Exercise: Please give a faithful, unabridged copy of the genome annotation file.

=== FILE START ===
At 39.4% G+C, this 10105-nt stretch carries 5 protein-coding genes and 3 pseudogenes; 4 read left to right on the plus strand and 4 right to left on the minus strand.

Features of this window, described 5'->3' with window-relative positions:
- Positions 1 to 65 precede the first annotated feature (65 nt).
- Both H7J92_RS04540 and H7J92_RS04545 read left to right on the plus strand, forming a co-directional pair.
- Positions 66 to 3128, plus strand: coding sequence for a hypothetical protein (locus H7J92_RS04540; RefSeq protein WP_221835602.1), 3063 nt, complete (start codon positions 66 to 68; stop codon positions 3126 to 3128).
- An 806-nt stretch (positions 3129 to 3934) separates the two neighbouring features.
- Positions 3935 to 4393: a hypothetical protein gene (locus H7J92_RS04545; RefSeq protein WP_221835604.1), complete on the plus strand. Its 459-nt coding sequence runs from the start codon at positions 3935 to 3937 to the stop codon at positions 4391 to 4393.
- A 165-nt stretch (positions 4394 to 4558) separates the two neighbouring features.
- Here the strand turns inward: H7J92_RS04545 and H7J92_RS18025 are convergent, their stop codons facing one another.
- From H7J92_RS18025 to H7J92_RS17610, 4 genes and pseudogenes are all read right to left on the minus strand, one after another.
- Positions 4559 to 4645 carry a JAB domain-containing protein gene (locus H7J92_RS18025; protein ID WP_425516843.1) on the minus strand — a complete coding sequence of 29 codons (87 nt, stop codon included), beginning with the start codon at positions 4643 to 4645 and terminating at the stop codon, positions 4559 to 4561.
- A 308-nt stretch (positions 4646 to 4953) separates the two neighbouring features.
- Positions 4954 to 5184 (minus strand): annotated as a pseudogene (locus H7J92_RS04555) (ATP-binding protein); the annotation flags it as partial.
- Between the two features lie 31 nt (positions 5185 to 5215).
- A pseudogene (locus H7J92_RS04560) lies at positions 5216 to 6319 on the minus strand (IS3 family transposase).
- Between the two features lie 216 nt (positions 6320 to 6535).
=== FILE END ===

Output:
At 39.4% G+C, this 10105-nt stretch carries 5 protein-coding genes and 3 pseudogenes; 4 read left to right on the plus strand and 4 right to left on the minus strand.

Features of this window, described 5'->3' with window-relative positions:
- Positions 1 to 65 precede the first annotated feature (65 nt).
- Both H7J92_RS04540 and H7J92_RS04545 read left to right on the plus strand, forming a co-directional pair.
- Positions 66 to 3128, plus strand: coding sequence for a hypothetical protein (locus H7J92_RS04540; RefSeq protein WP_221835602.1), 3063 nt, complete (start codon positions 66 to 68; stop codon positions 3126 to 3128).
- An 806-nt stretch (positions 3129 to 3934) separates the two neighbouring features.
- Positions 3935 to 4393: a hypothetical protein gene (locus H7J92_RS04545; RefSeq protein WP_221835604.1), complete on the plus strand. Its 459-nt coding sequence runs from the start codon at positions 3935 to 3937 to the stop codon at positions 4391 to 4393.
- A 165-nt stretch (positions 4394 to 4558) separates the two neighbouring features.
- Here the strand turns inward: H7J92_RS04545 and H7J92_RS18025 are convergent, their stop codons facing one another.
- From H7J92_RS18025 to H7J92_RS17610, 4 genes and pseudogenes are all read right to left on the minus strand, one after another.
- Positions 4559 to 4645 carry a JAB domain-containing protein gene (locus H7J92_RS18025; protein ID WP_425516843.1) on the minus strand — a complete coding sequence of 29 codons (87 nt, stop codon included), beginning with the start codon at positions 4643 to 4645 and terminating at the stop codon, positions 4559 to 4561.
- A 308-nt stretch (positions 4646 to 4953) separates the two neighbouring features.
- Positions 4954 to 5184 (minus strand): annotated as a pseudogene (locus H7J92_RS04555) (ATP-binding protein); the annotation flags it as partial.
- Between the two features lie 31 nt (positions 5185 to 5215).
- A pseudogene (locus H7J92_RS04560) lies at positions 5216 to 6319 on the minus strand (IS3 family transposase).
- Between the two features lie 216 nt (positions 6320 to 6535).